‘Even if I’d started P3, I would've finished P5’ – Verstappen on maximising Montreal recovery drive
A strong recovery drive from Max Verstappen saw the Dutch driver surge from ninth on the grid at the Canadian Grand Prix to finish fifth by the chequered flag. And while some had suggested pre-race that a podium was on the cards for the Red Bull driver, Verstappen was in no doubt that he squeezed the maximum out of his RB15.
Verstappen had qualified 11th on Saturday, having missed out on a slot in the top 10 shoot-out after Kevin Magnussen crashed his Haas while the Dutchman was on a fast lap, bringing out red flags and denying him the chance to improve.
Ninth at the start after penalties for both Magnussen and Carlos Sainz, Verstappen then ground out a 49-lap stint on hard tyres, before climbing back past the two Renaults after his stop to finish fifth at the flag. So, ninth to fifth – he must have enjoyed that…
“Enjoy is maybe not the right word,” said Verstappen. “How would you call it – a controlled drive? There was not much more I could do. Finished P5. Probably if I’d started P3, I would have ended P5 or if I’d started P5, I would have been P5.
We just didn’t have the pace to fight the cars ahead, so there was not much else to get
“We just didn’t have the pace to fight the cars ahead. I did a very long first stint – it seemed to work quite well for me to clear the traffic a bit. Once we pitted, I could then quite quickly clear the Renaults, could do my own race but there was not much else to get, so just bringing the car home.”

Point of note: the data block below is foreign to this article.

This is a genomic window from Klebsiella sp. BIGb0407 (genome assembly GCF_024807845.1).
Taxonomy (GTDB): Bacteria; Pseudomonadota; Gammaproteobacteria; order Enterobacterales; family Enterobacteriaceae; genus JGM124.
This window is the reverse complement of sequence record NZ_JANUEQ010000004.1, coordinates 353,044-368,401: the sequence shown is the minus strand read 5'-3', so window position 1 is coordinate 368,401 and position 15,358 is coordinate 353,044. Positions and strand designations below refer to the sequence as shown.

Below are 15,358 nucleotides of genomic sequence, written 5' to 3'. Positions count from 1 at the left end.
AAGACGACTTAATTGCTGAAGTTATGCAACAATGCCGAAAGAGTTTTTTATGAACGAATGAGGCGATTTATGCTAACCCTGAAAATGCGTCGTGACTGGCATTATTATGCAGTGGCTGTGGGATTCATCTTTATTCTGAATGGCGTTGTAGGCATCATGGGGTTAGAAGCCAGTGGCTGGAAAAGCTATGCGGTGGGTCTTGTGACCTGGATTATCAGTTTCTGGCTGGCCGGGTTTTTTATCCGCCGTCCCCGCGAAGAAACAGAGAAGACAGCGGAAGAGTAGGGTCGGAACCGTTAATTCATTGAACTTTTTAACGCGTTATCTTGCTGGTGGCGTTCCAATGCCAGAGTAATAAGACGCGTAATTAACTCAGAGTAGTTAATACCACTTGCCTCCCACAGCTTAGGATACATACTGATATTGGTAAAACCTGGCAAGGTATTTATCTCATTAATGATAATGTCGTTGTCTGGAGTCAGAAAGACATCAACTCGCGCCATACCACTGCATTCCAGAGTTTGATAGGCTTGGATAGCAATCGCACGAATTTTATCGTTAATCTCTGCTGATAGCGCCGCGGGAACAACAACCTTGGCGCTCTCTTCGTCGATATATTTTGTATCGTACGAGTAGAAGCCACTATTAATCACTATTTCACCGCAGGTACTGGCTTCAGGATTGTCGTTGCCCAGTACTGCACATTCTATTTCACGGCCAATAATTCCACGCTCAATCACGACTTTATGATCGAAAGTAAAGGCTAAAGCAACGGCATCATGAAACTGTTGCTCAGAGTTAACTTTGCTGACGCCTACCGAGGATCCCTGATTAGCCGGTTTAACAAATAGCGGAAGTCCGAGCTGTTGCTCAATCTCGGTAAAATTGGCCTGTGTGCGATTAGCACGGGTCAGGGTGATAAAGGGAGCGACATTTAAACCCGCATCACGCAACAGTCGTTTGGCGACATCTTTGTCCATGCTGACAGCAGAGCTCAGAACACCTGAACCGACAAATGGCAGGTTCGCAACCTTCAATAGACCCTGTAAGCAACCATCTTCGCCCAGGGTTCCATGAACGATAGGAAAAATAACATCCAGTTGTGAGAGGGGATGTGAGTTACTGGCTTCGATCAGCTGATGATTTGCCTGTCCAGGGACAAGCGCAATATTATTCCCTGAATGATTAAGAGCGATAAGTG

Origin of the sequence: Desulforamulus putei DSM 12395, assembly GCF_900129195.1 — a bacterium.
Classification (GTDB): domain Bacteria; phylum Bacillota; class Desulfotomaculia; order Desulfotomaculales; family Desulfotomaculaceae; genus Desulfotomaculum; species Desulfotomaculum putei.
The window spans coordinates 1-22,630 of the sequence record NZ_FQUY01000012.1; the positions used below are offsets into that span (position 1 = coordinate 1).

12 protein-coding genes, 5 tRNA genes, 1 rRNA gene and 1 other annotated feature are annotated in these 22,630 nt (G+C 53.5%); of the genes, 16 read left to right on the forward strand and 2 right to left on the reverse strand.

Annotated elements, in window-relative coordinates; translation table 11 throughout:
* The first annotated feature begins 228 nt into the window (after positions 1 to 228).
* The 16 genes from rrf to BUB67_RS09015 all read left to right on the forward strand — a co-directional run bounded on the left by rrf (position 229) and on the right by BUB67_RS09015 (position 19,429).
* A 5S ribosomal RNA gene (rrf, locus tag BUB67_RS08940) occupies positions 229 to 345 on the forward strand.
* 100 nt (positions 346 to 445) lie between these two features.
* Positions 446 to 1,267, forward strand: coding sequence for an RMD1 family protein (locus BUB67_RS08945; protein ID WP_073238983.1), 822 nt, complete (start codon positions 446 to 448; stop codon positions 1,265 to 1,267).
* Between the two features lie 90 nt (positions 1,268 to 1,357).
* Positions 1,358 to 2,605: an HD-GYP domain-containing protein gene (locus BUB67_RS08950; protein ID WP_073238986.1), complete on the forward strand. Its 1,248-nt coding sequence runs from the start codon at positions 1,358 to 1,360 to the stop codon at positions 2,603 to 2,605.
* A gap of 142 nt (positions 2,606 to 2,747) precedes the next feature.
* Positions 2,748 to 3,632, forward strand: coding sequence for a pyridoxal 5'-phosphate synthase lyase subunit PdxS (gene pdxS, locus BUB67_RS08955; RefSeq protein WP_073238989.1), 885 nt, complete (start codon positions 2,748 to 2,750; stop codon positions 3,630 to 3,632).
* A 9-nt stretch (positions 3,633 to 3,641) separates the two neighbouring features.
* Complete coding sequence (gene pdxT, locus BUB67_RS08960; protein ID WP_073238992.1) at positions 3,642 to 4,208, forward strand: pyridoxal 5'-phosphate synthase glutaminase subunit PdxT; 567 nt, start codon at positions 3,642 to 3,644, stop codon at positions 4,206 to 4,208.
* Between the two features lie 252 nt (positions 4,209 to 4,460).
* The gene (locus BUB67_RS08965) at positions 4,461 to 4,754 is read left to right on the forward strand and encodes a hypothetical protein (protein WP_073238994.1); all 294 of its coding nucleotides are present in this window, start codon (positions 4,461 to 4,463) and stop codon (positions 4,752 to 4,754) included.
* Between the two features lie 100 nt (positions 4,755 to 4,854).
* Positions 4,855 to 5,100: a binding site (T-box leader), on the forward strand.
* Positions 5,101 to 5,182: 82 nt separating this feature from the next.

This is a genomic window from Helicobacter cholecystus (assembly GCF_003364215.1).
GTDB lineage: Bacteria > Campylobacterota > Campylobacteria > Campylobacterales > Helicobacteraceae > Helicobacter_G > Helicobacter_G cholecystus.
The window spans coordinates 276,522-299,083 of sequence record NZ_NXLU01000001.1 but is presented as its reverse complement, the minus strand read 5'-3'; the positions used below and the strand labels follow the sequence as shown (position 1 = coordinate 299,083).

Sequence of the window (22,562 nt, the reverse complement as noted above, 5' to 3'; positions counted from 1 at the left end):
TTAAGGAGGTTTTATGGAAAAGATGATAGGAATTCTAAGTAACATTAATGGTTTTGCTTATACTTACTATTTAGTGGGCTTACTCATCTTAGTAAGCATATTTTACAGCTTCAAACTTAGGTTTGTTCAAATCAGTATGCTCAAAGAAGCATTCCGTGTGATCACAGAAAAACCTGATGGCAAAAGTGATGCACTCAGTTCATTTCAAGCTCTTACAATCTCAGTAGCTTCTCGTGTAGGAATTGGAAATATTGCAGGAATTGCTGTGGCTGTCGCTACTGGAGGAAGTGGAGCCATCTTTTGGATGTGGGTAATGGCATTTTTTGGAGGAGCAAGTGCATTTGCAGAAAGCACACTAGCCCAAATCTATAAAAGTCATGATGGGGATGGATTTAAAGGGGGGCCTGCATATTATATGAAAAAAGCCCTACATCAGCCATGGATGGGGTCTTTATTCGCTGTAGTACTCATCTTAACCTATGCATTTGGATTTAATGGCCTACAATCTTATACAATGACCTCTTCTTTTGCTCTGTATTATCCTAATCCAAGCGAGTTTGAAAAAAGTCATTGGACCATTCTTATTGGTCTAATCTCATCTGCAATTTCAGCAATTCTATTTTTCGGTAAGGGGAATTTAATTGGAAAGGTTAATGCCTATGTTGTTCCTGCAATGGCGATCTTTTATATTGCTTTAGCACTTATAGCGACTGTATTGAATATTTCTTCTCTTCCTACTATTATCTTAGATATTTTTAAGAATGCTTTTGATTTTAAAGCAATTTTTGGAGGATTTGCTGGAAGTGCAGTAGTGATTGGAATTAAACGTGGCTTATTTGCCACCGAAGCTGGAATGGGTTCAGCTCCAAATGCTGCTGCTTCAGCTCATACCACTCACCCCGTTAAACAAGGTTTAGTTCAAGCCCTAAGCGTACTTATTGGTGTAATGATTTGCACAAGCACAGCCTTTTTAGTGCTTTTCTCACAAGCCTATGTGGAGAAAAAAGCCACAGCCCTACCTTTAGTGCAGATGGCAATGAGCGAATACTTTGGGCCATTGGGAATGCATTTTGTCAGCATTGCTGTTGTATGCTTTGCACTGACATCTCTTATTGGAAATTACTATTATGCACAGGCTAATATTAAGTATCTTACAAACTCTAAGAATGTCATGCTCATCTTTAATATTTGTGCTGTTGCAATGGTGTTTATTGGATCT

Meanwhile, Verstappen’s team mate’s race went in the opposite direction. Pierre Gasly started fifth but ended up eighth – and behind the two works Renaults of Daniel Ricciardo and Nico Hulkenberg – with the Frenchman having spent much of the Grand Prix snarled up behind Lance Stroll’s Racing Point following an early pit stop to discard his soft starting tyres.
“It was a pretty difficult day, but the car actually felt quite good so it’s disappointing to finish where we did,” said Gasly. “We expected to be stronger than this. We struggled with traffic and had to save the brakes, which compromised us a bit, and I of course wanted to finish better than this. We need to analyse everything and see what we can improve, but I also need to work hard before the next race. I hope we can find more pace and come back stronger for my home race.”
An indication of how well Verstappen’s season is progressing relative to the performance in his Red Bull is that his fifth place in Canada actually represents his worst finish of the year so far – Ferrari’s Charles Leclerc, conversely, has finished four times out of seven in that position in 2019.
As a result, Verstappen currently sits fourth in the drivers’ standings with 88 points, more than double his team mate’s tally in sixth.